Mapping a terra incognita : male and female religious in the web-database ODIS

For a long time the world of nineteenth- and twentieth-century male and female religious in Belgium remained a mysterious and secluded territory, difficult to access for researchers. The typical convent climate of modesty, isolation and self-abnegation had a fundamental impact on the production, preservation and accessibility of archives and historical data. Biographical information about individual members of orders and congregations in particular was difficult to acquire and to collect, seriously hindering sociologists and historians in developing scientifically based statistical, prosopographic or in-depth analyses of convent life. Consequently, the important phenomenon of the religious revival that manifested itself after the French Revolution in Belgium – as elsewhere in Western Europe – was rarely examined from a general, quantifying perspective. With approximately 50,000 female and over 10,000 male religious by the middle of the twentieth century, members of orders and congregations in Belgium represented a large social group and, considering their important impact on different societal domains (pastoral work, education, care, social provisions, …), an interesting topic for research. Moreover, the post-revolutionary convent world offers fascinating gender patterns to examine. Not only did religious women vastly outnumber religious men; analyzing male and female convent worlds may also unveil differences in social, professional and clerical position.

As part of its mission to preserve convent heritage and to foster research on the world of religious institutes, KADOC-KULeuven has focused intensively on collecting archives and data on male and female religious, on a collective as well as on an individual level. In the last two decades, KADOC gradually built and implemented online instruments that allow researchers to (re-)use the many different contextual (meta)data-sets that the Center has gathered over the last decades. Some of them were newly created during  research and heritage projects. Others are based on older (analogue) repertories, archives and corpora that were digitized, structured according to international standards, updated and brought online. KADOC’s main data-sets on religious institutes are stored and managed in the web-database ODIS (, created in 2000-2003. ODIS applies repeatable field groups and directional input, systematized by means of validated vocabularies and thesauri. Its relational field groups allow for the creation clear and univocal links between records. As a result, rich and consistent data-packages are created that create new possibilities for research. With regard to religious institutes, ODIS contains records with general information and sources about nearly 250 religious institutes, linked to records about their archives, their related organizations and institutes and their members. Records of individual female and male religious contain systematized information about their social and geographical descent, their age of entry and profession, their career within the convent, their apostolic commitments etc.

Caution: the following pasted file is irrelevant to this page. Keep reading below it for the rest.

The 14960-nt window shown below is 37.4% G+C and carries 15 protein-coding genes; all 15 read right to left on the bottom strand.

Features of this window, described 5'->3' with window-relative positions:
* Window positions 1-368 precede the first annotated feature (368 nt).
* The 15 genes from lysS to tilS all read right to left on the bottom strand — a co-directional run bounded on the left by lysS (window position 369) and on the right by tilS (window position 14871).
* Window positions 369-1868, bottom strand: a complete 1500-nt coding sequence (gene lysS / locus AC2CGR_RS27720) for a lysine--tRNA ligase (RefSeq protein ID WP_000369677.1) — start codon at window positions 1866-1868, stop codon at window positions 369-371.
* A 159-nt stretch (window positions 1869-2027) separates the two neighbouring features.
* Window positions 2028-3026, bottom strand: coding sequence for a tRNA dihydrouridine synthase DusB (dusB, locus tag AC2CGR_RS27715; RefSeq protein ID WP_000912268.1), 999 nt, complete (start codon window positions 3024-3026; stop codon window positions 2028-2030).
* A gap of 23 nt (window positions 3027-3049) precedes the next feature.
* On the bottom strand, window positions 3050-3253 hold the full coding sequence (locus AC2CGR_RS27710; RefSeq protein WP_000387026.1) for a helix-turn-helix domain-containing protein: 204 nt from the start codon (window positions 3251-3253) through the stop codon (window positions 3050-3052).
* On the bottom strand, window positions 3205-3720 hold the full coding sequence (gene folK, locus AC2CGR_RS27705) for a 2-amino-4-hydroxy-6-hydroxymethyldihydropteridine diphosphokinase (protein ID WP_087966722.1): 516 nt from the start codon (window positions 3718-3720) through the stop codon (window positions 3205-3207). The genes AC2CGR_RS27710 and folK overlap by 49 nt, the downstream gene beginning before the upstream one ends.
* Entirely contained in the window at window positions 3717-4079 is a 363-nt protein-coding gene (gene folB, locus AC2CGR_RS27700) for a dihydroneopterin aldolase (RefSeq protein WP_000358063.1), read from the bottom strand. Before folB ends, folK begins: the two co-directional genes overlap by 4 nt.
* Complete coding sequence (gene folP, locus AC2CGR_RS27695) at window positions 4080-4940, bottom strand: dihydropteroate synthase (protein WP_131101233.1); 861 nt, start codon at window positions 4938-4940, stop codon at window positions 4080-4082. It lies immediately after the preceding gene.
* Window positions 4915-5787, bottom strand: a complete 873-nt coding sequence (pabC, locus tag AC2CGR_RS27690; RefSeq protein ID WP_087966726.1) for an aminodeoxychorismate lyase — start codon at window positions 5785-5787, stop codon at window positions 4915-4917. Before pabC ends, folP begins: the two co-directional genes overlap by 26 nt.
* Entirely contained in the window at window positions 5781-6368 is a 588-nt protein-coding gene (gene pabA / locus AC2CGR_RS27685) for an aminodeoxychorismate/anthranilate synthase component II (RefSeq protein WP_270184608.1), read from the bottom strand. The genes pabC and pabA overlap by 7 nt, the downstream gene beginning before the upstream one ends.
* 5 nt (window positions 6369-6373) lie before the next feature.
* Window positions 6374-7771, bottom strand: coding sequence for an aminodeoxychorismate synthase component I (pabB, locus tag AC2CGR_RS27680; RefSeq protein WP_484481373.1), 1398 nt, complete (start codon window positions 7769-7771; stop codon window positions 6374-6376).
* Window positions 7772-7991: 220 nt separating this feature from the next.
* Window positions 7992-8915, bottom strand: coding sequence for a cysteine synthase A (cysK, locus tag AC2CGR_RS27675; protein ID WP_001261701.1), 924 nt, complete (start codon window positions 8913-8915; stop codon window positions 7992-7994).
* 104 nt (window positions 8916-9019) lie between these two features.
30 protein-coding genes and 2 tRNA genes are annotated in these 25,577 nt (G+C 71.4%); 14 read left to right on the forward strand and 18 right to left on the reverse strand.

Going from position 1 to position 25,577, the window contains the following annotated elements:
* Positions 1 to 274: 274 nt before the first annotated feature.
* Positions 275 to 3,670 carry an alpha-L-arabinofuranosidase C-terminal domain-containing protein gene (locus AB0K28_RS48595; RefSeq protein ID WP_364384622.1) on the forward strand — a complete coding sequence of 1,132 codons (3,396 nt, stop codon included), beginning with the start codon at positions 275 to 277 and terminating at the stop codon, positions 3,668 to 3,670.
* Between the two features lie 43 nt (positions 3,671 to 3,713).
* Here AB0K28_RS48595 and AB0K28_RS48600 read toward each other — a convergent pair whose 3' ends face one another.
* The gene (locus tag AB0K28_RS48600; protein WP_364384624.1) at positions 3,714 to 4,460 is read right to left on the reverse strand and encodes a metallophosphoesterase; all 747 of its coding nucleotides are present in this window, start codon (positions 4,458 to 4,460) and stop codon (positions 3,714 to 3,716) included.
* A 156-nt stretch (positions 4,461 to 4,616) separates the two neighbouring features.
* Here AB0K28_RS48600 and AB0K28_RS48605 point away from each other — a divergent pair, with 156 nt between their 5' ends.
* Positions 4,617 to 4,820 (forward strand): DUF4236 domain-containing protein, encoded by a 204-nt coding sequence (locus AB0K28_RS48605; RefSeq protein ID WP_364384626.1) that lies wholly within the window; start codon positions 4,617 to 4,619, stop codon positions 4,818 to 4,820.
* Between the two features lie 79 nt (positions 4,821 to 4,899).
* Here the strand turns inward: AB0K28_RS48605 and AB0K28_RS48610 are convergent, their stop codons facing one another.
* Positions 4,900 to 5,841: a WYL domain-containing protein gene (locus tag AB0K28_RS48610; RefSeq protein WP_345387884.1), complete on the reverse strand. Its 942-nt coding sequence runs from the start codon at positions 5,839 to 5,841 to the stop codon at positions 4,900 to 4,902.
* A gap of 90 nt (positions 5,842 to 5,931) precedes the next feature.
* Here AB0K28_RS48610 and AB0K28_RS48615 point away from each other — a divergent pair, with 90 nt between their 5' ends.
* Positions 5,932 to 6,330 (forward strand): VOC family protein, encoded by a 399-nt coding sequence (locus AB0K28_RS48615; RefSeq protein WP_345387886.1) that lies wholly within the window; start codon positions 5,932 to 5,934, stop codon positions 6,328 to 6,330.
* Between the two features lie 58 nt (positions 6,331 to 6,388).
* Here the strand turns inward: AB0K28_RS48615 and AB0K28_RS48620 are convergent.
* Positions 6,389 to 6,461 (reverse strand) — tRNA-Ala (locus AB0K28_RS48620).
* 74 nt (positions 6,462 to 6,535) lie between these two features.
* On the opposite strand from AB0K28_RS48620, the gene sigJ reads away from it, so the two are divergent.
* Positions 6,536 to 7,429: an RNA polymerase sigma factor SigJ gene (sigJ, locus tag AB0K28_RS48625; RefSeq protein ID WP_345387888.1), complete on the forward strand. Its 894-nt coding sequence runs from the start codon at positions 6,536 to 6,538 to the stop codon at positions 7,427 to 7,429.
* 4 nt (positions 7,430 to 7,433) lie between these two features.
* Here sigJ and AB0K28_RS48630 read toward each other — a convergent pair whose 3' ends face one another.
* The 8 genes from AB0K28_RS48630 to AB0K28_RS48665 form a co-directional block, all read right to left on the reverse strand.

This contribution focusses on the potential and limitations of the ODIS-data sets concerning religious institutes and their members, with special interest for issues of gender. The first research question is on the gender mechanisms of the revival. To what extent can the possible entanglement between male and female convent foundations, the role of male religious in female institutes, the gendered collaboration and interactions on the diverse apostolic fields and much more be examined through an analyses of the ODIS datasets? Second, we examine the potential for discerning parallels and differences between and among groups of female and male religious, for example with regard to their descent, entry, religious career and life expectancy. Third, we focus on the possibilities to quantify and qualify the international significance of Belgian male and female religious with regard to missionary activities.


Citation style:
Could not load citation form.


Use and reproduction: